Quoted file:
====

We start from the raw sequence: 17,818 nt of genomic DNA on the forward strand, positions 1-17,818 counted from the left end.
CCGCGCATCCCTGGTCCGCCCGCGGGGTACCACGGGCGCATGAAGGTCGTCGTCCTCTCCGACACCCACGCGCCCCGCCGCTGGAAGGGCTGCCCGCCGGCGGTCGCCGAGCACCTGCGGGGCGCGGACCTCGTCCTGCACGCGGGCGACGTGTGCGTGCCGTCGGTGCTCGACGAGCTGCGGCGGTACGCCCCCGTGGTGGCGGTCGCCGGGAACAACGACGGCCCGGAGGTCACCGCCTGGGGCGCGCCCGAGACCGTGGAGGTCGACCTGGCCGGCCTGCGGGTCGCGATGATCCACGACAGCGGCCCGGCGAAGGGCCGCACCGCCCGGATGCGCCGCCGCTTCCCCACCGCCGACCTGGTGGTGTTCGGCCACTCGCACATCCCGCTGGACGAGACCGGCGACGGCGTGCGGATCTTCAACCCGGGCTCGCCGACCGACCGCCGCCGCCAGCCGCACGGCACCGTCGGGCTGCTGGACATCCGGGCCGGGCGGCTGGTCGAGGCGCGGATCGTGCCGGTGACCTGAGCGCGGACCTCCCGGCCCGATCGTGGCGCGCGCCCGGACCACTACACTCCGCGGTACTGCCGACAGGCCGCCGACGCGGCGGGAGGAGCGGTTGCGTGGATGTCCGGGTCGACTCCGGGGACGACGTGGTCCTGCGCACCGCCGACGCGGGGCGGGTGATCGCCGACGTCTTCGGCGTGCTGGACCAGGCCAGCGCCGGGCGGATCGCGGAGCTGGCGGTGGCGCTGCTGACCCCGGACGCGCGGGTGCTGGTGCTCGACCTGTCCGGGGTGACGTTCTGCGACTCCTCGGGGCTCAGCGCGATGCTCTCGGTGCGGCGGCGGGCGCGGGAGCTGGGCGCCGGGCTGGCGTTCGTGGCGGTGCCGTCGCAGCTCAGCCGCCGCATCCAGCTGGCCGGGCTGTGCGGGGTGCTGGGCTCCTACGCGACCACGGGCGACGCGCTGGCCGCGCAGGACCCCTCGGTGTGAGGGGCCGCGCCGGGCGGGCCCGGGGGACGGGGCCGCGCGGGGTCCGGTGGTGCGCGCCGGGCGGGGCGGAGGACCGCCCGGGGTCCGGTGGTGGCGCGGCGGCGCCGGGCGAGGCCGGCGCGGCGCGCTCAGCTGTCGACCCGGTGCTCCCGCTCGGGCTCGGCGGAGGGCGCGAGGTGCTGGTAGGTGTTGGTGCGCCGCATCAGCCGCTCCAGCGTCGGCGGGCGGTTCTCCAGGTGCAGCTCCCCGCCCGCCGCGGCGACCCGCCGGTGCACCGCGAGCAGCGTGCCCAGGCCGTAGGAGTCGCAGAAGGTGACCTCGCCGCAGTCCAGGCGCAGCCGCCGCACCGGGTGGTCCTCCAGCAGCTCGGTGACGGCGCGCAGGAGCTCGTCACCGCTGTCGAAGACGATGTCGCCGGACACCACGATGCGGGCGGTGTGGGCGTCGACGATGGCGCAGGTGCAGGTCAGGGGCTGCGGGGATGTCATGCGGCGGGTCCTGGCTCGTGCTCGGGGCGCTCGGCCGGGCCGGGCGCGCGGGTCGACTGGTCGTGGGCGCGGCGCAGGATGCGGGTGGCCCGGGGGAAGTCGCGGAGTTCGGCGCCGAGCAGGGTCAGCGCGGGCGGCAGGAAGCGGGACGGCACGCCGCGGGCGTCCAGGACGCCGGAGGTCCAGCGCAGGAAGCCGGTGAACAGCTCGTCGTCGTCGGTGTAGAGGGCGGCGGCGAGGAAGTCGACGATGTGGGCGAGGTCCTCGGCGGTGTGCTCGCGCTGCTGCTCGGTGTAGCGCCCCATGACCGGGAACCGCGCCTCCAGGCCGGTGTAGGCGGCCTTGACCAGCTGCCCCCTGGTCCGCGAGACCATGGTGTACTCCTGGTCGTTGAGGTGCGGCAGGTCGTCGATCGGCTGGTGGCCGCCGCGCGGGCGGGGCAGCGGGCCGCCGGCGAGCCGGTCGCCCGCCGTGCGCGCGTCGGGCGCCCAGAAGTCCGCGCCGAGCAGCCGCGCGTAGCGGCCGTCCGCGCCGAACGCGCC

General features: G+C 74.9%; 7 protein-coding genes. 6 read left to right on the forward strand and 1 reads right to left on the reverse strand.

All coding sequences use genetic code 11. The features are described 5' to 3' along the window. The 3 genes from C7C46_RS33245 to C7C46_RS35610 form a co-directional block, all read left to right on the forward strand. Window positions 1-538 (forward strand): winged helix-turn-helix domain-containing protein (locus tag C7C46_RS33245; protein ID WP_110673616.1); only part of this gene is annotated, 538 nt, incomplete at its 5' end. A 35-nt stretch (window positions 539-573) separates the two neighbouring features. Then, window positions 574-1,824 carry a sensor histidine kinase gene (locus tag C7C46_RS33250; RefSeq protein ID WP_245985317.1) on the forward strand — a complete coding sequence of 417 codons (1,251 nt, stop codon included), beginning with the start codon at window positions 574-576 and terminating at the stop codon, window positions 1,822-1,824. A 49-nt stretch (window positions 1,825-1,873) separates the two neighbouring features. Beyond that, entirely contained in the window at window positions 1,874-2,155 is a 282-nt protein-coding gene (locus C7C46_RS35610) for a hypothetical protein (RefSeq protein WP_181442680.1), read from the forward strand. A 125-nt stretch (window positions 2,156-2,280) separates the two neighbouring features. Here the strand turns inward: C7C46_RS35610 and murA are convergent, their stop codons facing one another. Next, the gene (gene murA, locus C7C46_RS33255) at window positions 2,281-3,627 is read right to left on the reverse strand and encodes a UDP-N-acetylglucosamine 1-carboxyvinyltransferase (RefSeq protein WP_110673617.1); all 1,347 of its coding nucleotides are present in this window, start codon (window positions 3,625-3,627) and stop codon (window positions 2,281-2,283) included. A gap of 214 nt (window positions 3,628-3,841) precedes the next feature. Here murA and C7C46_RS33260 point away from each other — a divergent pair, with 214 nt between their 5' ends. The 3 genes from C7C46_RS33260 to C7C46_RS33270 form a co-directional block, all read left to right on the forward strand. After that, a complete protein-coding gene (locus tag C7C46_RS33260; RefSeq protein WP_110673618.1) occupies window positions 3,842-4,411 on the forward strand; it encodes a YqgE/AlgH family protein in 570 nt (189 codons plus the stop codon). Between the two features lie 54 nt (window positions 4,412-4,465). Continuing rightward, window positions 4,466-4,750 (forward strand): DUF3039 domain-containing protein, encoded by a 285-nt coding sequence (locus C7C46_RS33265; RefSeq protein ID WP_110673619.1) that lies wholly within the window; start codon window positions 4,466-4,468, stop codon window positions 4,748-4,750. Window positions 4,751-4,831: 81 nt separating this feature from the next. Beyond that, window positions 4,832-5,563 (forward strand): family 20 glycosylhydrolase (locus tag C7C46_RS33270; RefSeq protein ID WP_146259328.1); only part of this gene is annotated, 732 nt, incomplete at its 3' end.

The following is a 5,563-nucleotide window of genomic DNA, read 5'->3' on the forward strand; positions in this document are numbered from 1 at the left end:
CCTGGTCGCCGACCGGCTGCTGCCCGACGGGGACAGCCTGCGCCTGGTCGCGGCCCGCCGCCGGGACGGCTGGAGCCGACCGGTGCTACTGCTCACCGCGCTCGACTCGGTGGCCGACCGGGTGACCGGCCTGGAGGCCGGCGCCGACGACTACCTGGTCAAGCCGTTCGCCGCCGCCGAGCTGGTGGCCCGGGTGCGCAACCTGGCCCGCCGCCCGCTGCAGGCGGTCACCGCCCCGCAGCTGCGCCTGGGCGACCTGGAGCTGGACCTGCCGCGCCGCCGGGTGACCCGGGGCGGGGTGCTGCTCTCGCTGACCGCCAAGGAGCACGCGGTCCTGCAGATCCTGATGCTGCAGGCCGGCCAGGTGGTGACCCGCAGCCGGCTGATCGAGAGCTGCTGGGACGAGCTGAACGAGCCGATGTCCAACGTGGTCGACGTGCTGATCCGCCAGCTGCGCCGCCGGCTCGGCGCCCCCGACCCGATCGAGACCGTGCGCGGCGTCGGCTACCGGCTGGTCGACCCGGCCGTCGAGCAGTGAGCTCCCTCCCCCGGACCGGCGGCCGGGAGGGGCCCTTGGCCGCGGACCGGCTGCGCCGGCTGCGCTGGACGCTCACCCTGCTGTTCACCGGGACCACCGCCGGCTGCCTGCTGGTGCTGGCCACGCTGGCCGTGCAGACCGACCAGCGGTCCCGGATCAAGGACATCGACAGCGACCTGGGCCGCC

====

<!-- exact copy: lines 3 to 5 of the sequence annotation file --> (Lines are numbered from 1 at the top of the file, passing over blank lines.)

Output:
General features: G+C 74.9%; 7 protein-coding genes. 6 read left to right on the forward strand and 1 reads right to left on the reverse strand.

All coding sequences use genetic code 11. The features are described 5' to 3' along the window. The 3 genes from C7C46_RS33245 to C7C46_RS35610 form a co-directional block, all read left to right on the forward strand. Window positions 1-538 (forward strand): winged helix-turn-helix domain-containing protein (locus tag C7C46_RS33245; protein ID WP_110673616.1); only part of this gene is annotated, 538 nt, incomplete at its 5' end. A 35-nt stretch (window positions 539-573) separates the two neighbouring features. Then, window positions 574-1,824 carry a sensor histidine kinase gene (locus tag C7C46_RS33250; RefSeq protein ID WP_245985317.1) on the forward strand — a complete coding sequence of 417 codons (1,251 nt, stop codon included), beginning with the start codon at window positions 574-576 and terminating at the stop codon, window positions 1,822-1,824. A 49-nt stretch (window positions 1,825-1,873) separates the two neighbouring features. Beyond that, entirely contained in the window at window positions 1,874-2,155 is a 282-nt protein-coding gene (locus C7C46_RS35610) for a hypothetical protein (RefSeq protein WP_181442680.1), read from the forward strand. A 125-nt stretch (window positions 2,156-2,280) separates the two neighbouring features. Here the strand turns inward: C7C46_RS35610 and murA are convergent, their stop codons facing one another. Next, the gene (gene murA, locus C7C46_RS33255) at window positions 2,281-3,627 is read right to left on the reverse strand and encodes a UDP-N-acetylglucosamine 1-carboxyvinyltransferase (RefSeq protein WP_110673617.1); all 1,347 of its coding nucleotides are present in this window, start codon (window positions 3,625-3,627) and stop codon (window positions 2,281-2,283) included. A gap of 214 nt (window positions 3,628-3,841) precedes the next feature. Here murA and C7C46_RS33260 point away from each other — a divergent pair, with 214 nt between their 5' ends. The 3 genes from C7C46_RS33260 to C7C46_RS33270 form a co-directional block, all read left to right on the forward strand. After that, a complete protein-coding gene (locus tag C7C46_RS33260; RefSeq protein WP_110673618.1) occupies window positions 3,842-4,411 on the forward strand; it encodes a YqgE/AlgH family protein in 570 nt (189 codons plus the stop codon). Between the two features lie 54 nt (window positions 4,412-4,465). Continuing rightward, window positions 4,466-4,750 (forward strand): DUF3039 domain-containing protein, encoded by a 285-nt coding sequence (locus C7C46_RS33265; RefSeq protein ID WP_110673619.1) that lies wholly within the window; start codon window positions 4,466-4,468, stop codon window positions 4,748-4,750. Window positions 4,751-4,831: 81 nt separating this feature from the next. Beyond that, window positions 4,832-5,563 (forward strand): family 20 glycosylhydrolase (locus tag C7C46_RS33270; RefSeq protein ID WP_146259328.1); only part of this gene is annotated, 732 nt, incomplete at its 3' end.

The following is a 5,563-nucleotide window of genomic DNA, read 5'->3' on the forward strand; positions in this document are numbered from 1 at the left end: